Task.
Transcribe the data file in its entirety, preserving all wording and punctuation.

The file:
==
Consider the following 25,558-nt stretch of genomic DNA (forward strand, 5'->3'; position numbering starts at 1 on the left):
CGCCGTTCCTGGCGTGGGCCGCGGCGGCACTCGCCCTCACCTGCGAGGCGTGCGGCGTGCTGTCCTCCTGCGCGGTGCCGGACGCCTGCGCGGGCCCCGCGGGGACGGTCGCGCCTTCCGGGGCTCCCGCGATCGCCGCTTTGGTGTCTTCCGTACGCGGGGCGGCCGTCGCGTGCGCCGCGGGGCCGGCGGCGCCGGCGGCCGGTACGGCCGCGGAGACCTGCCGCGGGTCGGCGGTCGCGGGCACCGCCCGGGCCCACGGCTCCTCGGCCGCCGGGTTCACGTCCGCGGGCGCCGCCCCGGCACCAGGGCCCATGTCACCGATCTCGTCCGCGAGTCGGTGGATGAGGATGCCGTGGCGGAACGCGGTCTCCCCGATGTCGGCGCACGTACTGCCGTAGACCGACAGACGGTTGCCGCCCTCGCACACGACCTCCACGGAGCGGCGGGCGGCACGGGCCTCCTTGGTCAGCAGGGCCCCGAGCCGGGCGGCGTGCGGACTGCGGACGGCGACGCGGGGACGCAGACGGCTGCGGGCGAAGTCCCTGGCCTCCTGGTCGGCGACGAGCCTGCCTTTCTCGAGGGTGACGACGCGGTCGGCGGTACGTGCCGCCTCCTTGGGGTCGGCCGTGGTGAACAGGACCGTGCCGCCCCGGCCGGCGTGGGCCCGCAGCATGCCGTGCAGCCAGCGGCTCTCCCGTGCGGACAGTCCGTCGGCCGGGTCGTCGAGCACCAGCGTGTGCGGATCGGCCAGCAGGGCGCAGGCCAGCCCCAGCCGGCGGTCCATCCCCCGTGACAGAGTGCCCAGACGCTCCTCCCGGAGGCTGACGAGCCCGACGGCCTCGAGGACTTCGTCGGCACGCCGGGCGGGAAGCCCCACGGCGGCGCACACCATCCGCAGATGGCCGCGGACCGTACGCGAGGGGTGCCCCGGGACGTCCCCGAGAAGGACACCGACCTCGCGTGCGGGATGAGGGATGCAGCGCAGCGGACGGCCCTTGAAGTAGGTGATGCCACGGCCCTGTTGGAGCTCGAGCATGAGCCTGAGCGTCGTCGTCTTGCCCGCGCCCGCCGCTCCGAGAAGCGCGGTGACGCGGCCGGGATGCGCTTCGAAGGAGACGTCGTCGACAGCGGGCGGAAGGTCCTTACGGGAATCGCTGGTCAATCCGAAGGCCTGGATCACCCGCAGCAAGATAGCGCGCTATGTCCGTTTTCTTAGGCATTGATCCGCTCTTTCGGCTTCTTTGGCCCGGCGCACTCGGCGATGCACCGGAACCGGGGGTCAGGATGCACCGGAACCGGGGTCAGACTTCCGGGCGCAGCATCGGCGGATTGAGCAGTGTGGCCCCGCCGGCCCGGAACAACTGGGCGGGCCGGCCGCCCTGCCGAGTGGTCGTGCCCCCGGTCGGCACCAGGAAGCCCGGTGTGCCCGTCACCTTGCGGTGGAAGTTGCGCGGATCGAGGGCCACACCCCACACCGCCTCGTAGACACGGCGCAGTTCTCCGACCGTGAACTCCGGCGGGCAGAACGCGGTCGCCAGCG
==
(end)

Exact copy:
Consider the following 25,558-nt stretch of genomic DNA (forward strand, 5'->3'; position numbering starts at 1 on the left):
CGCCGTTCCTGGCGTGGGCCGCGGCGGCACTCGCCCTCACCTGCGAGGCGTGCGGCGTGCTGTCCTCCTGCGCGGTGCCGGACGCCTGCGCGGGCCCCGCGGGGACGGTCGCGCCTTCCGGGGCTCCCGCGATCGCCGCTTTGGTGTCTTCCGTACGCGGGGCGGCCGTCGCGTGCGCCGCGGGGCCGGCGGCGCCGGCGGCCGGTACGGCCGCGGAGACCTGCCGCGGGTCGGCGGTCGCGGGCACCGCCCGGGCCCACGGCTCCTCGGCCGCCGGGTTCACGTCCGCGGGCGCCGCCCCGGCACCAGGGCCCATGTCACCGATCTCGTCCGCGAGTCGGTGGATGAGGATGCCGTGGCGGAACGCGGTCTCCCCGATGTCGGCGCACGTACTGCCGTAGACCGACAGACGGTTGCCGCCCTCGCACACGACCTCCACGGAGCGGCGGGCGGCACGGGCCTCCTTGGTCAGCAGGGCCCCGAGCCGGGCGGCGTGCGGACTGCGGACGGCGACGCGGGGACGCAGACGGCTGCGGGCGAAGTCCCTGGCCTCCTGGTCGGCGACGAGCCTGCCTTTCTCGAGGGTGACGACGCGGTCGGCGGTACGTGCCGCCTCCTTGGGGTCGGCCGTGGTGAACAGGACCGTGCCGCCCCGGCCGGCGTGGGCCCGCAGCATGCCGTGCAGCCAGCGGCTCTCCCGTGCGGACAGTCCGTCGGCCGGGTCGTCGAGCACCAGCGTGTGCGGATCGGCCAGCAGGGCGCAGGCCAGCCCCAGCCGGCGGTCCATCCCCCGTGACAGAGTGCCCAGACGCTCCTCCCGGAGGCTGACGAGCCCGACGGCCTCGAGGACTTCGTCGGCACGCCGGGCGGGAAGCCCCACGGCGGCGCACACCATCCGCAGATGGCCGCGGACCGTACGCGAGGGGTGCCCCGGGACGTCCCCGAGAAGGACACCGACCTCGCGTGCGGGATGAGGGATGCAGCGCAGCGGACGGCCCTTGAAGTAGGTGATGCCACGGCCCTGTTGGAGCTCGAGCATGAGCCTGAGCGTCGTCGTCTTGCCCGCGCCCGCCGCTCCGAGAAGCGCGGTGACGCGGCCGGGATGCGCTTCGAAGGAGACGTCGTCGACAGCGGGCGGAAGGTCCTTACGGGAATCGCTGGTCAATCCGAAGGCCTGGATCACCCGCAGCAAGATAGCGCGCTATGTCCGTTTTCTTAGGCATTGATCCGCTCTTTCGGCTTCTTTGGCCCGGCGCACTCGGCGATGCACCGGAACCGGGGGTCAGGATGCACCGGAACCGGGGTCAGACTTCCGGGCGCAGCATCGGCGGATTGAGCAGTGTGGCCCCGCCGGCCCGGAACAACTGGGCGGGCCGGCCGCCCTGCCGAGTGGTCGTGCCCCCGGTCGGCACCAGGAAGCCCGGTGTGCCCGTCACCTTGCGGTGGAAGTTGCGCGGATCGAGGGCCACACCCCACACCGCCTCGTAGACACGGCGCAGTTCTCCGACCGTGAACTCCGGCGGGCAGAACGCGGTCGCCAGCG